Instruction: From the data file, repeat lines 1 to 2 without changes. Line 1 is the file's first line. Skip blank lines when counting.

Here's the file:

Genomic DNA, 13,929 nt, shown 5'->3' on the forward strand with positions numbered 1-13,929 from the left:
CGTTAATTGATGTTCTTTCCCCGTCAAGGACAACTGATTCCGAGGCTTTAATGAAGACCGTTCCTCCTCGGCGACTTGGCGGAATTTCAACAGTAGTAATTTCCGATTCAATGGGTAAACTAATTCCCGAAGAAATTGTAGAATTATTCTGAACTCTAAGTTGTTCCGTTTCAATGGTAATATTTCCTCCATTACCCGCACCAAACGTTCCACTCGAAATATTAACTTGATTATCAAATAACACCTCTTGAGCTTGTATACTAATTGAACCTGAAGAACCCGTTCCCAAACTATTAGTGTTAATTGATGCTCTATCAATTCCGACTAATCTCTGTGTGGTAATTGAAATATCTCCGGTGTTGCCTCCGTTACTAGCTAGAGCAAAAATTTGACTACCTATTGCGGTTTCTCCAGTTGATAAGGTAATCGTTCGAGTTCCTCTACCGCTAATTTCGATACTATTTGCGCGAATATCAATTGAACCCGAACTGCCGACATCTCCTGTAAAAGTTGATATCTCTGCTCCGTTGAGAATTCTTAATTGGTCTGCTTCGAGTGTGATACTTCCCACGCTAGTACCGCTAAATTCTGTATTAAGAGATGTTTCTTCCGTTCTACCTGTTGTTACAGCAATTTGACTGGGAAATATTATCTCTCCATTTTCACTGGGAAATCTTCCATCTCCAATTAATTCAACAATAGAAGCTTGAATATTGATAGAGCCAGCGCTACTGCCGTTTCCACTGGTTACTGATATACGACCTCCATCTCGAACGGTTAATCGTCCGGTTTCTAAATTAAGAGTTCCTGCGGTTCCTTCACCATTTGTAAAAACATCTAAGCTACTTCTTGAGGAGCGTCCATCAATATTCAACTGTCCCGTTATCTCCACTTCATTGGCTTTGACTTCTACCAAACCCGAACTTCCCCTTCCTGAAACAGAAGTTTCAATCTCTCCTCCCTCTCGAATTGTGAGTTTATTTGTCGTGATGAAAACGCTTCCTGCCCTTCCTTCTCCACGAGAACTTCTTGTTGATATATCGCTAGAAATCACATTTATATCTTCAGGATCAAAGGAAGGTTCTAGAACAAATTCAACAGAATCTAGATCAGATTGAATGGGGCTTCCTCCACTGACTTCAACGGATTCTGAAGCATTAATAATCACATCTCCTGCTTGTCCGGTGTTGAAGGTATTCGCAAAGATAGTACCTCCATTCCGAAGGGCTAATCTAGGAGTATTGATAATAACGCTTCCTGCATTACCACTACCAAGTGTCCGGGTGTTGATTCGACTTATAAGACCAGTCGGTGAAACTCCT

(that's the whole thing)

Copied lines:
Genomic DNA, 13,929 nt, shown 5'->3' on the forward strand with positions numbered 1-13,929 from the left:
CGTTAATTGATGTTCTTTCCCCGTCAAGGACAACTGATTCCGAGGCTTTAATGAAGACCGTTCCTCCTCGGCGACTTGGCGGAATTTCAACAGTAGTAATTTCCGATTCAATGGGTAAACTAATTCCCGAAGAAATTGTAGAATTATTCTGAACTCTAAGTTGTTCCGTTTCAATGGTAATATTTCCTCCATTACCCGCACCAAACGTTCCACTCGAAATATTAACTTGATTATCAAATAACACCTCTTGAGCTTGTATACTAATTGAACCTGAAGAACCCGTTCCCAAACTATTAGTGTTAATTGATGCTCTATCAATTCCGACTAATCTCTGTGTGGTAATTGAAATATCTCCGGTGTTGCCTCCGTTACTAGCTAGAGCAAAAATTTGACTACCTATTGCGGTTTCTCCAGTTGATAAGGTAATCGTTCGAGTTCCTCTACCGCTAATTTCGATACTATTTGCGCGAATATCAATTGAACCCGAACTGCCGACATCTCCTGTAAAAGTTGATATCTCTGCTCCGTTGAGAATTCTTAATTGGTCTGCTTCGAGTGTGATACTTCCCACGCTAGTACCGCTAAATTCTGTATTAAGAGATGTTTCTTCCGTTCTACCTGTTGTTACAGCAATTTGACTGGGAAATATTATCTCTCCATTTTCACTGGGAAATCTTCCATCTCCAATTAATTCAACAATAGAAGCTTGAATATTGATAGAGCCAGCGCTACTGCCGTTTCCACTGGTTACTGATATACGACCTCCATCTCGAACGGTTAATCGTCCGGTTTCTAAATTAAGAGTTCCTGCGGTTCCTTCACCATTTGTAAAAACATCTAAGCTACTTCTTGAGGAGCGTCCATCAATATTCAACTGTCCCGTTATCTCCACTTCATTGGCTTTGACTTCTACCAAACCCGAACTTCCCCTTCCTGAAACAGAAGTTTCAATCTCTCCTCCCTCTCGAATTGTGAGTTTATTTGTCGTGATGAAAACGCTTCCTGCCCTTCCTTCTCCACGAGAACTTCTTGTTGATATATCGCTAGAAATCACATTTATATCTTCAGGATCAAAGGAAGGTTCTAGAACAAATTCAACAGAATCTAGATCAGATTGAATGGGGCTTCCTCCACTGACTTCAACGGATTCTGAAGCATTAATAATCACATCTCCTGCTTGTCCGGTGTTGAAGGTATTCGCAAAGATAGTACCTCCATTCCGAAGGGCTAATCTAGGAGTATTGATAATAACGCTTCCTGCATTACCACTACCAAGTGTCCGGGTGTTGATTCGACTTATAAGACCAGTCGGTGAAACTCCT